BY BARBARA VAUGHN ’83 | ILLUSTRATIONS BY ROBERTA AVIDOR
Whitby Hall is St. Catherine University’s utility player. Initially named College Hall when it opened in 1914 — and often referred to as "the other building" — Whitby was built to accommodate the possibilities of the growing College of St. Catherine. In the years since, it has evolved with the institution.
When Whitby opened as St. Kate’s second building in the fall of 1914 — housing three large science labs, a domestic science department, a music room, a parlor, art studios and much-needed dormitory space — enrollment at the College was 30 students. By 1920, there were 218. Mother Antonia McHugh’s vision for the College ensured that all the space available in the new hall would be used. Like everyone — and everything — else on campus, the building was expected to perform to its full potential.
Many programs and departments began in Whitby and moved as new campus buildings were constructed: science to Mendel in 1927, physical education to Fontbonne in 1932, home economics to St. Joseph’s in 1954, music and theater to the O’Shaughnessy in 1970 and the art department to the Fine Arts Center in 1971.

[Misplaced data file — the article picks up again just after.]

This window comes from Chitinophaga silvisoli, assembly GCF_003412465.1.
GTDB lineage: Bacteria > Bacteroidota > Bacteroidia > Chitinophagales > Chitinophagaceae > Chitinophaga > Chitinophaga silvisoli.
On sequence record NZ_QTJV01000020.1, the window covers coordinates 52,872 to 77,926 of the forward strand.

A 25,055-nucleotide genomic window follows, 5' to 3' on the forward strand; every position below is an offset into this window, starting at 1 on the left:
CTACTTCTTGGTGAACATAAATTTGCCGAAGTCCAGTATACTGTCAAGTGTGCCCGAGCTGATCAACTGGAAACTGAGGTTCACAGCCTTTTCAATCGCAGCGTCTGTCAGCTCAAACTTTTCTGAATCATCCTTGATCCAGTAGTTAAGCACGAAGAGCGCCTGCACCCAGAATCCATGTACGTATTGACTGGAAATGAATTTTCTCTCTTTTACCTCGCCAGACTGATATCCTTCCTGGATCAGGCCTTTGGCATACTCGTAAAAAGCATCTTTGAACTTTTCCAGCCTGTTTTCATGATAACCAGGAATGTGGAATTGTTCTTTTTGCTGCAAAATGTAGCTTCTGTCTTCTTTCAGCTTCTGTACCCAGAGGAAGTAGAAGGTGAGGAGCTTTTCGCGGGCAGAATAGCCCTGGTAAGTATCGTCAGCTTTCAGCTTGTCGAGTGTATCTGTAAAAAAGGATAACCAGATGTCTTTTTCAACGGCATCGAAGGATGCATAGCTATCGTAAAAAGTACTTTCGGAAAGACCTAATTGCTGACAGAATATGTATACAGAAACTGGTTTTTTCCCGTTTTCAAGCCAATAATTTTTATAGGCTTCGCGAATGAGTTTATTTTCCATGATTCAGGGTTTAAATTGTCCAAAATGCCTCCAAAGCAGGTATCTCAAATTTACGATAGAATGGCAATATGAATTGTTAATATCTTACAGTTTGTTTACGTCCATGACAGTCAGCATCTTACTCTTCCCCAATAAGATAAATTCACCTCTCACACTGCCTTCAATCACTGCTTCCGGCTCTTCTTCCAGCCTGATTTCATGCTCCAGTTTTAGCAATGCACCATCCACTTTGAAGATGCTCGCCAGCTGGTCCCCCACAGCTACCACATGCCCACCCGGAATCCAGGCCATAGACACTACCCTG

The spaces left behind in Whitby quickly became home to new departments and programs. The lunchroom became classrooms. The home economics suite evolved into a language lab. The gymnasium beneath Jeanne d’Arc Auditorium was transformed into two floors of academic space for the nursing department.
Now, in its latest metamorphosis, Whitby Hall houses some of the primary programs in the Henrietta Schmoll School of Health, which received a $20 million perpetual legacy grant in 2008. The gift allowed for the transformation of the building’s third floor to healthcare offices and classrooms, including new respiratory care labs.
In many ways Whitby Hall looks the same as it did 95 years ago. Offices line the corridors, their doors propped open to invite students in. Wood crown moldings and baseboards frame the walls and large windows. Katies rush to their classes. Today, Whitby houses the English, Spanish, French, classical languages, history, philosophy, political science, economics and theology departments. Whitby also hosts nursing offices, classrooms and laboratories.
At one time or another, all four floors of Whitby have included resident rooms. The thousands of Katies who have called Whitby home have studied in its classrooms, danced — and even biked — in its wide hallways, cooked birthday meals in its basement kitchen, sat on its ledges, posed for hall photographs on its south steps and even climbed on its roof.
Katies who didn’t reside in Whitby also feel strong connections to the building. Commuter students had lockers and a lounge on the ground floor. Most Katies have taken at least one class in Whitby because it is home to many of the liberal arts departments.
Whitby Hall’s history is one of innovation, transition and tradition. And that story continues today.